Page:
Heinz Werner Zimmermann
Heinz Werner Zimmermann (born 11 August 1930 in Freiburg im Breisgau) is a German composer.
Zimmermann had his first composition instruction from 1946 to 1948 with Julius Weismann and studied from 1950 to 1954 in Heidelberg with Wolfgang Fortner as well as at the Kirchenmusikalisches Institut Heidelberg (Institute for Church Music) there. After passing his examinations at the Freiburg Conservatory under Harald Genzmer, he became Fortner’s successor in Heidelberg. Here he maintained close contacts with the musicologist Thrasyboulos Georgiades, whose rhythm and language studies influenced him the most, along with his occupation with American spirituals and jazz. From 1963 to 1976 Heinz Werner Zimmermann was director of the Spandauer Kirchenmusikschule (Spandau school of church-music) in Spandau, and then from 1975 to 1996 as successor to Kurt Hessenberg as composition teacher at the Frankfurt University of Music and Performing Arts (Brusniak 2001).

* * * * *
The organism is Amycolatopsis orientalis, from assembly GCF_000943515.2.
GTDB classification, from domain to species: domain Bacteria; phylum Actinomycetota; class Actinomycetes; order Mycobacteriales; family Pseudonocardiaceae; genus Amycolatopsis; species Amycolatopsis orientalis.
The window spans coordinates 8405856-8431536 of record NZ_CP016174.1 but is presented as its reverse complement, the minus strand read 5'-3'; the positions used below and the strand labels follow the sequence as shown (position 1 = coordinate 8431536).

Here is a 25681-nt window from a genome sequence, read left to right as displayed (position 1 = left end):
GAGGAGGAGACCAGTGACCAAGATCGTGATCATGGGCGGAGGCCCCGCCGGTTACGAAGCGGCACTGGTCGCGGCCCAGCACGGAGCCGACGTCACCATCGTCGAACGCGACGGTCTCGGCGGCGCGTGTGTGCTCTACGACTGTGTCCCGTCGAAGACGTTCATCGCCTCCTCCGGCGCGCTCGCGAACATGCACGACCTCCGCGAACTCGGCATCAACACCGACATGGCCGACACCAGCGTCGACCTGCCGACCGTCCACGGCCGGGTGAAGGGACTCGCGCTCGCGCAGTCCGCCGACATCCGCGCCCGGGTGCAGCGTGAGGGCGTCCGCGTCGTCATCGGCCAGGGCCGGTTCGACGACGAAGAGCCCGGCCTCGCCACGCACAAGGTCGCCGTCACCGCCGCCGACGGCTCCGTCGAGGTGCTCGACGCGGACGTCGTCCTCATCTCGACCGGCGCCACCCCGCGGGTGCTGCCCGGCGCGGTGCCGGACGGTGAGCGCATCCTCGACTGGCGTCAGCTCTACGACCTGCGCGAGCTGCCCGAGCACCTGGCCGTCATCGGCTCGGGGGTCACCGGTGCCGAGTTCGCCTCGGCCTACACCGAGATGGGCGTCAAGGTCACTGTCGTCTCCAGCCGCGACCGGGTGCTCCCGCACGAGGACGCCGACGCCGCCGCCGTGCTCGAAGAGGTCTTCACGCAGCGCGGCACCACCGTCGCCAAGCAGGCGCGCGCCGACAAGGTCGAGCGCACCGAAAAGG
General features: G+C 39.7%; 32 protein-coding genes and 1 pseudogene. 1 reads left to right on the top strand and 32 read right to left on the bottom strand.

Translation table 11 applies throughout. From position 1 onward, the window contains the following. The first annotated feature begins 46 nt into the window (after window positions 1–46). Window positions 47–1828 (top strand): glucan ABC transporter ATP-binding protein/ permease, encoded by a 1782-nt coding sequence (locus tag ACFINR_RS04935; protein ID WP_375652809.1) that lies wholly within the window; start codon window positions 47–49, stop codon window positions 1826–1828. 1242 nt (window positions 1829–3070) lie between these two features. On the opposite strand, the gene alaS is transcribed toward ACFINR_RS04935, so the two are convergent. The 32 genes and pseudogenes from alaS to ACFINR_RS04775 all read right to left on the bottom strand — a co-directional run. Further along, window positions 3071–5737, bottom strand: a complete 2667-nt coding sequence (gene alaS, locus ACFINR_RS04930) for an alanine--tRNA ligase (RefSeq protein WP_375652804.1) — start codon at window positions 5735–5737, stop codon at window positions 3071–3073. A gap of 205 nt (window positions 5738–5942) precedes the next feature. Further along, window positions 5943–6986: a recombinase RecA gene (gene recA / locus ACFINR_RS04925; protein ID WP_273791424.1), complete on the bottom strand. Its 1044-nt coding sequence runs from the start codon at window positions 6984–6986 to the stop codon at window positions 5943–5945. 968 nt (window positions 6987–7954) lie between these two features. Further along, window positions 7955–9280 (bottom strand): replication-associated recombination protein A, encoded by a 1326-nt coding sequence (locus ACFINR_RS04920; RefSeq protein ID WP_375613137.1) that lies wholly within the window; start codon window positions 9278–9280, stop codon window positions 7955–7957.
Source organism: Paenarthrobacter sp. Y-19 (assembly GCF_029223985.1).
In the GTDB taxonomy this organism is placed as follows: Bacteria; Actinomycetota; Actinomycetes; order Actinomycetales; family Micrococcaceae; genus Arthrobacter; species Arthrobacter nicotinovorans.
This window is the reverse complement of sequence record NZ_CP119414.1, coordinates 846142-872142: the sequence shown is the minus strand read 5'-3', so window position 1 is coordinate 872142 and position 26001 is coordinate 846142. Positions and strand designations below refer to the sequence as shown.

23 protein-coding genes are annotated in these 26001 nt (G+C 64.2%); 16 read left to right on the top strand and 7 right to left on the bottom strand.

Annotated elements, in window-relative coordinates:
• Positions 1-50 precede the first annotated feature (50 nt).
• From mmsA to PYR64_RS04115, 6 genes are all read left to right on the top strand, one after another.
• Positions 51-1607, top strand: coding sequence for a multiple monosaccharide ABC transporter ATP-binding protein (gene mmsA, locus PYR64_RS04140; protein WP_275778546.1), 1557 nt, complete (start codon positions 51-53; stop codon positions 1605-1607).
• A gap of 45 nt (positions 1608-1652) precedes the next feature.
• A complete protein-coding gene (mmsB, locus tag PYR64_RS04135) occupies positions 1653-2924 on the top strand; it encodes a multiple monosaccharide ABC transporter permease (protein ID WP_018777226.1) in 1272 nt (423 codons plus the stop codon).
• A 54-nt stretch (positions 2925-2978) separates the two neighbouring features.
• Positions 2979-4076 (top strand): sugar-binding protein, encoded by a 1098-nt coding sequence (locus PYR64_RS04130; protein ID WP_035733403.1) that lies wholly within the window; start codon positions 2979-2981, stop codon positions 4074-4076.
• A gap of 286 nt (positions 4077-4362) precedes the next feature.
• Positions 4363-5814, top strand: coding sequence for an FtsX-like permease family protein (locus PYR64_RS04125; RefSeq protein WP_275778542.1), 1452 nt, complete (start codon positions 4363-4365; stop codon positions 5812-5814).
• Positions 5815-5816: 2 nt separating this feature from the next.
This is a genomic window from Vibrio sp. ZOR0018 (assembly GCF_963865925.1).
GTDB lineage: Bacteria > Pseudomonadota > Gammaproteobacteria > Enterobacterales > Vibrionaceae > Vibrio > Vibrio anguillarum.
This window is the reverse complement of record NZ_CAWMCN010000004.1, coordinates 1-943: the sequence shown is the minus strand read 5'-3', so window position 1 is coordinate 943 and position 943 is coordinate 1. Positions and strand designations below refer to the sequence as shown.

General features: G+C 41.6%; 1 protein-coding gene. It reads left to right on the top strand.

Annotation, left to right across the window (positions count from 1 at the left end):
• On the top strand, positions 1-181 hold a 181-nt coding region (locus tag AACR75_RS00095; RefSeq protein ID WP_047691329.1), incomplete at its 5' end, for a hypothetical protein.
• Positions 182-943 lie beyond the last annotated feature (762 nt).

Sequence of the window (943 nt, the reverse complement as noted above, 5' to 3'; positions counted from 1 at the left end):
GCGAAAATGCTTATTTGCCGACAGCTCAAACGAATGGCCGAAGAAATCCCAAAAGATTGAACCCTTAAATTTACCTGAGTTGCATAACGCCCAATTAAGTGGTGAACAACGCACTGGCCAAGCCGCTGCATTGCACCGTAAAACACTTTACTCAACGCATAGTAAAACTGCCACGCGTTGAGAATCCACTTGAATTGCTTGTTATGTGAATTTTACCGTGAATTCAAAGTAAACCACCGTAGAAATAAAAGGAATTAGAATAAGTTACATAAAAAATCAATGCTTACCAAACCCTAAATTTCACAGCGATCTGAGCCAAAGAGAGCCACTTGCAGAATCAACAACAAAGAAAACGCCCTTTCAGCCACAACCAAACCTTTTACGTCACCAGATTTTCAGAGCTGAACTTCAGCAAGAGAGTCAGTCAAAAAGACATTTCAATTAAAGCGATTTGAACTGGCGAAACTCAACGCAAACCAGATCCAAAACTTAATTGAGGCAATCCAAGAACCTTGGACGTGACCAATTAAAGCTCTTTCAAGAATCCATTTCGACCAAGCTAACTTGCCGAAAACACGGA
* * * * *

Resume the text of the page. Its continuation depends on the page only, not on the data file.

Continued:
Zimmermann’s best-known works are his sacred motets with plucked double bass, his organ psalms, and his "Prosalieder". Among his chief works are his Missa profana, the sacred oratorio The Bible of Spirituals as well as his Symphonia sacra.
Amongst other honors, Zimmermann has been awarded the Music Prizes of the cities of Stuttgart and Berlin, a Villa Massimo Stipend in 1965/66, and received in 1982 the Johann Sebastian Bach Prize. The American Wittenberg University in Springfield bestowed upon him an honorary doctorate, Zimmermann wrote three American theses, including one at the Stanford University in California. Zimmermann is married to the organist Renate Zimmermann.
- Brusniak, Friedhelm. 2001. "Zimmermann, Heinz Werner". The New Grove Dictionary of Music and Musicians, second edition, edited by Stanley Sadie and John Tyrrell. London: Macmillan Publishers.
- Brusniak, Friedhelm. 2005. Heinz Werner Zimmermann. Tutzing: Schneider. ISBN 3-7952-1178-6
- Brusniak, Friedhelm, and Heinz Werner Zimmermann. 2000. Komposition und Kontemplation. Tutzing: Schneider. ISBN 3-7952-1013-5